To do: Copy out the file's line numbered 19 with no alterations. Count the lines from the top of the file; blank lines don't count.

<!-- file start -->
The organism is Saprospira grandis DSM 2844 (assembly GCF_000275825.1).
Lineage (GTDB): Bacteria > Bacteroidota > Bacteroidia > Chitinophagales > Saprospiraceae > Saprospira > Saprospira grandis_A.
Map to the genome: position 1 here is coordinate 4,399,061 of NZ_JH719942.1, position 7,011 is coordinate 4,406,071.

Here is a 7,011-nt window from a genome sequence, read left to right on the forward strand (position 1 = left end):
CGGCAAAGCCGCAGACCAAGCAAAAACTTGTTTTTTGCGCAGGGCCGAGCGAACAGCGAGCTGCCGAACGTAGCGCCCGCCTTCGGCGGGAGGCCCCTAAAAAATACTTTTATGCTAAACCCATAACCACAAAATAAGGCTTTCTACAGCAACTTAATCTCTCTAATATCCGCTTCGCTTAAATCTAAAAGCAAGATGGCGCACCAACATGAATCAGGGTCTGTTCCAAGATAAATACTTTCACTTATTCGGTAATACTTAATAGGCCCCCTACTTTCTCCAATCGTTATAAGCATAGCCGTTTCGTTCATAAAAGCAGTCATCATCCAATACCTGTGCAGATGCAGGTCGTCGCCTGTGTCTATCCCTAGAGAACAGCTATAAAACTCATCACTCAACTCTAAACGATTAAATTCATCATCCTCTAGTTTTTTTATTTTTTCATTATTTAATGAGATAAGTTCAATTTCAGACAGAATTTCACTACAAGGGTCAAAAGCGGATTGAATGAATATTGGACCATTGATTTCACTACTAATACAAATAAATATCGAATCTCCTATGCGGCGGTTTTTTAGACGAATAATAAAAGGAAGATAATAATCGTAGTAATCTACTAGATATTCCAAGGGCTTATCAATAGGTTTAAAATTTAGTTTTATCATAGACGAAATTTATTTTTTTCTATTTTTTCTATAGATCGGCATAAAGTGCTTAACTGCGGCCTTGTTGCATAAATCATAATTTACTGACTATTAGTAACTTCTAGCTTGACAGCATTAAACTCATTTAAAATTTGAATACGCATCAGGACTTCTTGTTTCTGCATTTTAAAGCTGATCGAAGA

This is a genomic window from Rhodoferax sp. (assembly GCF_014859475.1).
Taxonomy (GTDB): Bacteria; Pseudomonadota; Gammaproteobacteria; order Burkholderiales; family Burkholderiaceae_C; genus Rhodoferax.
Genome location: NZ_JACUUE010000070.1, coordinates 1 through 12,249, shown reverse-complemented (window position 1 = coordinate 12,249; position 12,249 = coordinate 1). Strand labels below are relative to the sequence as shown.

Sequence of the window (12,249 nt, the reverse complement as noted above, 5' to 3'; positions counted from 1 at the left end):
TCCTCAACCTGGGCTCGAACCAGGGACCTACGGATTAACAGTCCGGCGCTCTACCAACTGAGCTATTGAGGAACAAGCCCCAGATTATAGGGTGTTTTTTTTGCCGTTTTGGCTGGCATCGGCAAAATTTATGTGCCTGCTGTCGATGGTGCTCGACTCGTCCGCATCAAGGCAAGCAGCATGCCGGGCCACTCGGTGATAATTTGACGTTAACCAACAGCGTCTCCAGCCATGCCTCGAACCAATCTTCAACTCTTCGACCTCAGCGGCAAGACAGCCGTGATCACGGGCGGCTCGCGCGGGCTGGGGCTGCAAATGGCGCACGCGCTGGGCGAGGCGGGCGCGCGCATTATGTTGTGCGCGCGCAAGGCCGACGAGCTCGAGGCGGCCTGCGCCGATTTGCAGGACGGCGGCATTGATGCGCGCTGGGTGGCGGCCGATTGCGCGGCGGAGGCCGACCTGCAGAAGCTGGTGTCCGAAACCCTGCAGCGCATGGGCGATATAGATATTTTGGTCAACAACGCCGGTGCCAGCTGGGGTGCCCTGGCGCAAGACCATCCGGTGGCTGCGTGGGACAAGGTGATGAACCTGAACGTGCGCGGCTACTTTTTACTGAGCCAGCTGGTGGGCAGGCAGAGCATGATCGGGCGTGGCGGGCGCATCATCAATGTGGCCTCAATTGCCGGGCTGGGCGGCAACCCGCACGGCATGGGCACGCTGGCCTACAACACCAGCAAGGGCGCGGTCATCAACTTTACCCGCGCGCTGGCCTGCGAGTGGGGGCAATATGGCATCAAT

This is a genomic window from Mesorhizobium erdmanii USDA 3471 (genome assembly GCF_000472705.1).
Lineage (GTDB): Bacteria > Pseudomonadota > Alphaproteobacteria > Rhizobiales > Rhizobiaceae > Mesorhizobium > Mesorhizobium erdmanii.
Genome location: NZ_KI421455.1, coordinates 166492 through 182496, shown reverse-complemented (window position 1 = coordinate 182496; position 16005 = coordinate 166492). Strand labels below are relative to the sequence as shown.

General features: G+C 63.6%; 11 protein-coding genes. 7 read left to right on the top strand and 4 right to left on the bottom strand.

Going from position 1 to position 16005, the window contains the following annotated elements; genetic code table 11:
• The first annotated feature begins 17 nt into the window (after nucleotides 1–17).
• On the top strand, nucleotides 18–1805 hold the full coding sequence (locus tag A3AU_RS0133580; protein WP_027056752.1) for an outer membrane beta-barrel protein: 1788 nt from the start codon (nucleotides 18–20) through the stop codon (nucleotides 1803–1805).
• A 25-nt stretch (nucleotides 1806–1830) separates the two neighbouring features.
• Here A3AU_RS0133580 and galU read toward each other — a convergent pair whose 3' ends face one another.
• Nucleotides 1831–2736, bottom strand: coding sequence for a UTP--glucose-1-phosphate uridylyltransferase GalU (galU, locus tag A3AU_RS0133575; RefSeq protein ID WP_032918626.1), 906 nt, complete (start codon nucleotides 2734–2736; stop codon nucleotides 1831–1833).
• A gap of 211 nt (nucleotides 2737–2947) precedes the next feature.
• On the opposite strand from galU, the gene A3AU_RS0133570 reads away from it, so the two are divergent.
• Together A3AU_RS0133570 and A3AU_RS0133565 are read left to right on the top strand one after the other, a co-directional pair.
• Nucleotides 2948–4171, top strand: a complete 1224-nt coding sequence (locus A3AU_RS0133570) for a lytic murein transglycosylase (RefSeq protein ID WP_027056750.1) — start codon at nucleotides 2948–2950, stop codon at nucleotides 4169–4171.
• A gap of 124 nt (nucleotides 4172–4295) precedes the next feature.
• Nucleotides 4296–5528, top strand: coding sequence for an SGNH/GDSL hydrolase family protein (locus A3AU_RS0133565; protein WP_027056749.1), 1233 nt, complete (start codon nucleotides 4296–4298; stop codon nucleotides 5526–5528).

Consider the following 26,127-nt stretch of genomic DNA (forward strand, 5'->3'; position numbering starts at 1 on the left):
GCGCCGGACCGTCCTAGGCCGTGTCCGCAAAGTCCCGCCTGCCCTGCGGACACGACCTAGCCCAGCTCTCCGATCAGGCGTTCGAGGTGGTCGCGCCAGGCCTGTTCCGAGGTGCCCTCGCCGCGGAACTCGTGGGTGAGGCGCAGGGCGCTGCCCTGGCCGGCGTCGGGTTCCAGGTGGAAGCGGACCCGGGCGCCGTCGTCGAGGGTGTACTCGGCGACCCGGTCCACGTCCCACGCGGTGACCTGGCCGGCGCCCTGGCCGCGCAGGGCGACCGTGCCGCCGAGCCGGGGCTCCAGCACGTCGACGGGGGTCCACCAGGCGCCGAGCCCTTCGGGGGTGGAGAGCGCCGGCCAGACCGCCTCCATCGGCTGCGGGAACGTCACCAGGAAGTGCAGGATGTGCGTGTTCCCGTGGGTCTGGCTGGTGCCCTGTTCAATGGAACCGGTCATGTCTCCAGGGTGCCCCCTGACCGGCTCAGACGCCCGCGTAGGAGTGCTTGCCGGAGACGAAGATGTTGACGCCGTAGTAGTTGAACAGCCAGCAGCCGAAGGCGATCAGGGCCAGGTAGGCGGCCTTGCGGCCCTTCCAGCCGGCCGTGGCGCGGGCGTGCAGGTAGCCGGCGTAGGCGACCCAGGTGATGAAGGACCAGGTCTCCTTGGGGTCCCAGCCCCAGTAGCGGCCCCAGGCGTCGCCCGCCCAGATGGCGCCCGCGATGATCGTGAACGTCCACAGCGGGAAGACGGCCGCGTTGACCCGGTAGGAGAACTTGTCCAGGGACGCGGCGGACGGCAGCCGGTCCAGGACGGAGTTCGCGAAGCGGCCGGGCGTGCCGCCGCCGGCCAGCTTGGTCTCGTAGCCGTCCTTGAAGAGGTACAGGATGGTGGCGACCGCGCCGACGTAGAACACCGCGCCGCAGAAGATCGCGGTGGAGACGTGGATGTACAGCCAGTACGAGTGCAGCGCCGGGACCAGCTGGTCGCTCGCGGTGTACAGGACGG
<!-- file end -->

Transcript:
• Here A3AU_RS0133580 and galU read toward each other — a convergent pair whose 3' ends face one another.